Institutional versus noninstitutional credit to agricultural households in India: evidence on impact from a national farmers’ survey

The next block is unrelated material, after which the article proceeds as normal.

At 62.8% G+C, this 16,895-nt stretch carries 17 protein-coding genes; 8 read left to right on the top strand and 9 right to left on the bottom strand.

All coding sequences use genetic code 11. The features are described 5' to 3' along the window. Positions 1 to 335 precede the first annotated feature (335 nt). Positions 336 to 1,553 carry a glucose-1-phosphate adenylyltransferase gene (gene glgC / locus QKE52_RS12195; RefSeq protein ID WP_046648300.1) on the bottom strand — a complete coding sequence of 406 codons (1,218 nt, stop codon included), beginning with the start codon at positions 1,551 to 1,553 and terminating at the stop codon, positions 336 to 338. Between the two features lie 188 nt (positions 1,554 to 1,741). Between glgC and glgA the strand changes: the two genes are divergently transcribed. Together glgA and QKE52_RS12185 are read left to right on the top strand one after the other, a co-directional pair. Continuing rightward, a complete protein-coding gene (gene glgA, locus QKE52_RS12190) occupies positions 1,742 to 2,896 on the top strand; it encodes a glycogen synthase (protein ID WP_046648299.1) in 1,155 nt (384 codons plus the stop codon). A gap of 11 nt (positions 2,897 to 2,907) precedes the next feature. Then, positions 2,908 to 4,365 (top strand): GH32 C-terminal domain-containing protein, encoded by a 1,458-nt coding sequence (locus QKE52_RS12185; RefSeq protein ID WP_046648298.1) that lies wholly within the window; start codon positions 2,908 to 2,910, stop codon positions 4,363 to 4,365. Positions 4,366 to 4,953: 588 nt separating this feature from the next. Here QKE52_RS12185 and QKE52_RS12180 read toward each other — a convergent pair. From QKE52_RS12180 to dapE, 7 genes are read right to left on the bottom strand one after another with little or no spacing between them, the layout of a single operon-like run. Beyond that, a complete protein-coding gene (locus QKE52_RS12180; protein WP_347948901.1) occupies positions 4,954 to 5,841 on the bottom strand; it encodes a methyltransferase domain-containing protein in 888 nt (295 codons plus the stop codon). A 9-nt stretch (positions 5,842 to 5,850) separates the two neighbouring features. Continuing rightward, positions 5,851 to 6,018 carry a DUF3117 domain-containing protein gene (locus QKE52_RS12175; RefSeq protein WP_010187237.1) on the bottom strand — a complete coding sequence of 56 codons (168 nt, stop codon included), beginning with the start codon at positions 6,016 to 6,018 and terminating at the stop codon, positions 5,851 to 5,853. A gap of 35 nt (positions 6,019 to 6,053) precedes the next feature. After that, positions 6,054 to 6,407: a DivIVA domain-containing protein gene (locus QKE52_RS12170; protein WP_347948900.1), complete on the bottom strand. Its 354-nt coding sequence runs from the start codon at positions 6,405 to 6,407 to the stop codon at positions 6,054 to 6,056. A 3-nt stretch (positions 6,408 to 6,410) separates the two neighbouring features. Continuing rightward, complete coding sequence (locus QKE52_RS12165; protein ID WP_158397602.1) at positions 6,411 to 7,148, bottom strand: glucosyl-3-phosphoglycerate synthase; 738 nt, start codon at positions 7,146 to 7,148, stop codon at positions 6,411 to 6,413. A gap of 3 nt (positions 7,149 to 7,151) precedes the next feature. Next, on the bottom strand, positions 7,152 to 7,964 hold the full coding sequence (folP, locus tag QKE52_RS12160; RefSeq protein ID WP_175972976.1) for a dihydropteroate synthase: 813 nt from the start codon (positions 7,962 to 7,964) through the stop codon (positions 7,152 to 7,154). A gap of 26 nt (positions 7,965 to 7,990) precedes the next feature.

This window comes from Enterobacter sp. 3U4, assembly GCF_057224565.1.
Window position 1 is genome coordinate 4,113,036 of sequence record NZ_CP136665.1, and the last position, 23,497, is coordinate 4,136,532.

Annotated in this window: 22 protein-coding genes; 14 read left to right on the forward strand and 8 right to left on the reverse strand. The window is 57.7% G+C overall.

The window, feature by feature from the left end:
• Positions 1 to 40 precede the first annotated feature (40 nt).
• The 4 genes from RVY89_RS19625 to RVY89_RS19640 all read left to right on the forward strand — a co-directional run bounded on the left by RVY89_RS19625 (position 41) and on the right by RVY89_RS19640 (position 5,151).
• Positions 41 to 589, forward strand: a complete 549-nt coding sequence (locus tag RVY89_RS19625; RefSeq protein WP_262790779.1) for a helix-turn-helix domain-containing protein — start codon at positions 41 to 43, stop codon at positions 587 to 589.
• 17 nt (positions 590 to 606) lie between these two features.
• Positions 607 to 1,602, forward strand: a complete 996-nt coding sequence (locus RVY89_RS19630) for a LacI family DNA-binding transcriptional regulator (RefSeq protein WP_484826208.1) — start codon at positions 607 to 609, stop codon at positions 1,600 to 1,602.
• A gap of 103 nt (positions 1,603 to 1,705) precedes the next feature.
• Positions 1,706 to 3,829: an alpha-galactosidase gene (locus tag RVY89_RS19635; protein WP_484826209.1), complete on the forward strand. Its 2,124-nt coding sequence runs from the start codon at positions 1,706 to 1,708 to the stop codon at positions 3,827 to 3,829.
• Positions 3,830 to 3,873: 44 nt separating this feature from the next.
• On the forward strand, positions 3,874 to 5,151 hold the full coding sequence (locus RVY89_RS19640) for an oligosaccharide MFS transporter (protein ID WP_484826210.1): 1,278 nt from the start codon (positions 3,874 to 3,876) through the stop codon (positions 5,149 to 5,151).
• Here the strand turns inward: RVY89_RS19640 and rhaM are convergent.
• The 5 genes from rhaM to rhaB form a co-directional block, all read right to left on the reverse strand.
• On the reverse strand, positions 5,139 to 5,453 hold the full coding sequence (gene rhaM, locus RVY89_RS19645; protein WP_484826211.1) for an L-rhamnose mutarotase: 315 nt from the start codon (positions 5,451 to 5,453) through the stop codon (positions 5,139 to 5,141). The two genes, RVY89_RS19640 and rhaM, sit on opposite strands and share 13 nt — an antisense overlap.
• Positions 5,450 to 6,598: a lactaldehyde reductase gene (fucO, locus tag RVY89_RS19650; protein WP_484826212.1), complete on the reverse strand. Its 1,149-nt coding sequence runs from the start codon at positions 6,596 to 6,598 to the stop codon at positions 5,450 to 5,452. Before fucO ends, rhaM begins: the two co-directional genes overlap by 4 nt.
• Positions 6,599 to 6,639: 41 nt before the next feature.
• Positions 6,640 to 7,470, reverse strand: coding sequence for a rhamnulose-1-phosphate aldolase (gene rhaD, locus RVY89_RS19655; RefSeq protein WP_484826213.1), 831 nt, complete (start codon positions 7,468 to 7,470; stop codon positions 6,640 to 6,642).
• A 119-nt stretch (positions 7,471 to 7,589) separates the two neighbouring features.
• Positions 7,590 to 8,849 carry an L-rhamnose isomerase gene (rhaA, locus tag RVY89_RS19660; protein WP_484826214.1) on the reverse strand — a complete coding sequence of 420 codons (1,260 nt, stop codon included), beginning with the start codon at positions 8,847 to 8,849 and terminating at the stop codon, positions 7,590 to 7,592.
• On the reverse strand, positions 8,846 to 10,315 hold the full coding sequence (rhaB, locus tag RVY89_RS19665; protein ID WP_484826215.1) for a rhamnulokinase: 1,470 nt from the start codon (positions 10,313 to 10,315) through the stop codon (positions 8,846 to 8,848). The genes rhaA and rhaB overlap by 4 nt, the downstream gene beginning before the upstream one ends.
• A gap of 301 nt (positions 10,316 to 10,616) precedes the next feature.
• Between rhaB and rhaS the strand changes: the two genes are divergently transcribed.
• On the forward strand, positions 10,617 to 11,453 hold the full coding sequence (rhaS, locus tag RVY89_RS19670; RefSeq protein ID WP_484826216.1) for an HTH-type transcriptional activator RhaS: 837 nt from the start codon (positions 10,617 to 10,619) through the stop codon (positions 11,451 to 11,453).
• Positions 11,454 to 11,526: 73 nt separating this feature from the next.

A goal of agricultural policy in India has been to reduce farmers’ dependence on informal credit. To that end, recent initiatives have been focused explicitly on rural areas and have had a positive impact on the flow of agricultural credit. But despite the significance of these initiatives in enhancing the flow of institutional credit to agriculture, the links between institutional credit and net farm income and consumption expenditures in India are not very well documented. Using a large national farm household–level dataset and instrumental variables two-stage least squares estimation methods, investigate the impact of institutional farm credit on farm income and farm household consumption expenditures. The findings show that in India, formal credit is indeed playing a critical role in increasing both the net farm income and per capita monthly household expenditures of Indian farm families. Also find that, in the presence of formal credit, social safety net programs such as the Mahatma Gandhi National Rural Employment Guarantee Act (MGNREGA) may have unintended consequences. In particular, MGNREGA reduces both net farm income and per capita monthly household consumption expenditures. In contrast, in the presence of formal credit, the Public Distribution System may increase both net farm income and per capita monthly household consumption expenditures.